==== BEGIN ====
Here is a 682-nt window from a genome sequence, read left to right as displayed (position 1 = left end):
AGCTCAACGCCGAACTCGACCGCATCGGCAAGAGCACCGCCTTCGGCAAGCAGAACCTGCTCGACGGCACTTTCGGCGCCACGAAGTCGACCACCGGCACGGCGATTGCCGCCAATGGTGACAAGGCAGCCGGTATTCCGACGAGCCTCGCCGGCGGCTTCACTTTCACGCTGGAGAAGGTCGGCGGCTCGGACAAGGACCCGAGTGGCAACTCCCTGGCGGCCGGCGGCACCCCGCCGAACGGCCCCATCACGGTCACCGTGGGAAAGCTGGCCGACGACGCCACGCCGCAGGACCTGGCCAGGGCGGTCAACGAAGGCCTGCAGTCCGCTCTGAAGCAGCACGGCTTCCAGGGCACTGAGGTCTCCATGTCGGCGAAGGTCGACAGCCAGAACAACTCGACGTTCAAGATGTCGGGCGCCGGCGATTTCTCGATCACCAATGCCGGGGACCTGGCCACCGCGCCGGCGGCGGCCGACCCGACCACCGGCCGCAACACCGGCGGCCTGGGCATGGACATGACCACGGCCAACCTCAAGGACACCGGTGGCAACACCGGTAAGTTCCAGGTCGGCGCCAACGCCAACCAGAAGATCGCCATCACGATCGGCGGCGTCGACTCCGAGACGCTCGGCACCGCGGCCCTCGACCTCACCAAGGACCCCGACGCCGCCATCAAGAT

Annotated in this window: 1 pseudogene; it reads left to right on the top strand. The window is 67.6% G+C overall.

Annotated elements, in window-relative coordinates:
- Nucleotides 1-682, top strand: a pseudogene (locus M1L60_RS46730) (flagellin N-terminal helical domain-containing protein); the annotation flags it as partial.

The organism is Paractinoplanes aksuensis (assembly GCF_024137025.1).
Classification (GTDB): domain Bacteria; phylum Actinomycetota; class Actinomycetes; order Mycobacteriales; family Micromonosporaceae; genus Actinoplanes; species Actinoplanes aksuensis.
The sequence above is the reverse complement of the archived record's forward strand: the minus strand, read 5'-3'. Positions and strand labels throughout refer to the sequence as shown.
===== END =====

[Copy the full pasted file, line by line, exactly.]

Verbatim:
Here is a 682-nt window from a genome sequence, read left to right as displayed (position 1 = left end):
AGCTCAACGCCGAACTCGACCGCATCGGCAAGAGCACCGCCTTCGGCAAGCAGAACCTGCTCGACGGCACTTTCGGCGCCACGAAGTCGACCACCGGCACGGCGATTGCCGCCAATGGTGACAAGGCAGCCGGTATTCCGACGAGCCTCGCCGGCGGCTTCACTTTCACGCTGGAGAAGGTCGGCGGCTCGGACAAGGACCCGAGTGGCAACTCCCTGGCGGCCGGCGGCACCCCGCCGAACGGCCCCATCACGGTCACCGTGGGAAAGCTGGCCGACGACGCCACGCCGCAGGACCTGGCCAGGGCGGTCAACGAAGGCCTGCAGTCCGCTCTGAAGCAGCACGGCTTCCAGGGCACTGAGGTCTCCATGTCGGCGAAGGTCGACAGCCAGAACAACTCGACGTTCAAGATGTCGGGCGCCGGCGATTTCTCGATCACCAATGCCGGGGACCTGGCCACCGCGCCGGCGGCGGCCGACCCGACCACCGGCCGCAACACCGGCGGCCTGGGCATGGACATGACCACGGCCAACCTCAAGGACACCGGTGGCAACACCGGTAAGTTCCAGGTCGGCGCCAACGCCAACCAGAAGATCGCCATCACGATCGGCGGCGTCGACTCCGAGACGCTCGGCACCGCGGCCCTCGACCTCACCAAGGACCCCGACGCCGCCATCAAGAT

Annotated in this window: 1 pseudogene; it reads left to right on the top strand. The window is 67.6% G+C overall.

Annotated elements, in window-relative coordinates:
- Nucleotides 1-682, top strand: a pseudogene (locus M1L60_RS46730) (flagellin N-terminal helical domain-containing protein); the annotation flags it as partial.

The organism is Paractinoplanes aksuensis (assembly GCF_024137025.1).
Classification (GTDB): domain Bacteria; phylum Actinomycetota; class Actinomycetes; order Mycobacteriales; family Micromonosporaceae; genus Actinoplanes; species Actinoplanes aksuensis.
The sequence above is the reverse complement of the archived record's forward strand: the minus strand, read 5'-3'. Positions and strand labels throughout refer to the sequence as shown.